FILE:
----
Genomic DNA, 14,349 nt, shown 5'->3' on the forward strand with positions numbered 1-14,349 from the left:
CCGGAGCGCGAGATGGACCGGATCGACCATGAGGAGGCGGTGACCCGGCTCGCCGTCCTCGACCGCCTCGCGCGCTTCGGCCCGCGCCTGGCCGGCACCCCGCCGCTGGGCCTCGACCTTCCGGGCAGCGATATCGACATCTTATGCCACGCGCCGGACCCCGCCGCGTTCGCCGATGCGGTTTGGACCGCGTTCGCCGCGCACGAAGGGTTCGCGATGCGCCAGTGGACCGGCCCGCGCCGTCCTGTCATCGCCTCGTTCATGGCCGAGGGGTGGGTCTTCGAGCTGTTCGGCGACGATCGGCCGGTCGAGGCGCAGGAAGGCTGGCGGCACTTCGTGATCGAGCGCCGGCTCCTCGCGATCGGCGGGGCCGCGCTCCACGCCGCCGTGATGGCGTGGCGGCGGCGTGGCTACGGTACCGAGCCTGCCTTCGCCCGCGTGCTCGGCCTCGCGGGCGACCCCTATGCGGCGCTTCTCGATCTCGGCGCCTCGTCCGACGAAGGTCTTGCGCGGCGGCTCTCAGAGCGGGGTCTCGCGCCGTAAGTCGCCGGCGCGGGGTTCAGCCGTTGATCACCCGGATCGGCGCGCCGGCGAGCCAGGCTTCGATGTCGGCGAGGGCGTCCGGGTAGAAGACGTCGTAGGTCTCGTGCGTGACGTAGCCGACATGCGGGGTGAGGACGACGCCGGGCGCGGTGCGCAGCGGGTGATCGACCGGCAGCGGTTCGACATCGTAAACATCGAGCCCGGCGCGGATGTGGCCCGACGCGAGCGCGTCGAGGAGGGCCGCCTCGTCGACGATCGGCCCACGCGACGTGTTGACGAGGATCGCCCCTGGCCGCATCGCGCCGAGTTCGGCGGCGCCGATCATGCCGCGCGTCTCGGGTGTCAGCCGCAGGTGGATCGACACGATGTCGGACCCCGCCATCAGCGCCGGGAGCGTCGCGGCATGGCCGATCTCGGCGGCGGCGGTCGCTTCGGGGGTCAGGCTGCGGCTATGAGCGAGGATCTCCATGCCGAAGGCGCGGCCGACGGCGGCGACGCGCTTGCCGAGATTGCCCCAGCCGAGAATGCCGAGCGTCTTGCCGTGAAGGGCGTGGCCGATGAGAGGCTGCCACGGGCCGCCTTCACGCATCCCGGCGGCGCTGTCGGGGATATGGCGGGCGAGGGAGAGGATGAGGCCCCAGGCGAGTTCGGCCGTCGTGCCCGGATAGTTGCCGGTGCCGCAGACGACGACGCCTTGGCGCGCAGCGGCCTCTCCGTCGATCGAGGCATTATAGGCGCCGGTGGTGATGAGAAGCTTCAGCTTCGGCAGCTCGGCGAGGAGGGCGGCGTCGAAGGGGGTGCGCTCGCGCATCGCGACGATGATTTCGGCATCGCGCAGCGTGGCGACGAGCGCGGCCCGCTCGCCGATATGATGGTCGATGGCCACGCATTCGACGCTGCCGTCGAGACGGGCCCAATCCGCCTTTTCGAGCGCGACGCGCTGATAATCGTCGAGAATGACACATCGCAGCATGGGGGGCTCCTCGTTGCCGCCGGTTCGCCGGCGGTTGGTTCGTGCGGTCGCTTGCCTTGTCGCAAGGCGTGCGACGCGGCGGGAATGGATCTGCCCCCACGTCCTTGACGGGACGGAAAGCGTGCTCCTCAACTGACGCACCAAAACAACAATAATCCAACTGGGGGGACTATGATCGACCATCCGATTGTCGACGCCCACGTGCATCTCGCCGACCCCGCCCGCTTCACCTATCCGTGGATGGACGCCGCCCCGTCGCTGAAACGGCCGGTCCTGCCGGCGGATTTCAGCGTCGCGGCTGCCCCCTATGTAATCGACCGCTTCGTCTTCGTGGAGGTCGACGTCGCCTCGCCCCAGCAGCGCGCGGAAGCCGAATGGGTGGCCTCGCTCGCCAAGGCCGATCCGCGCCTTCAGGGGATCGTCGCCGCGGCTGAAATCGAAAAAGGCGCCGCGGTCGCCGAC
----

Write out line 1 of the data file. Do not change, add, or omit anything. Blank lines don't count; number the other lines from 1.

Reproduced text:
Genomic DNA, 14,349 nt, shown 5'->3' on the forward strand with positions numbered 1-14,349 from the left: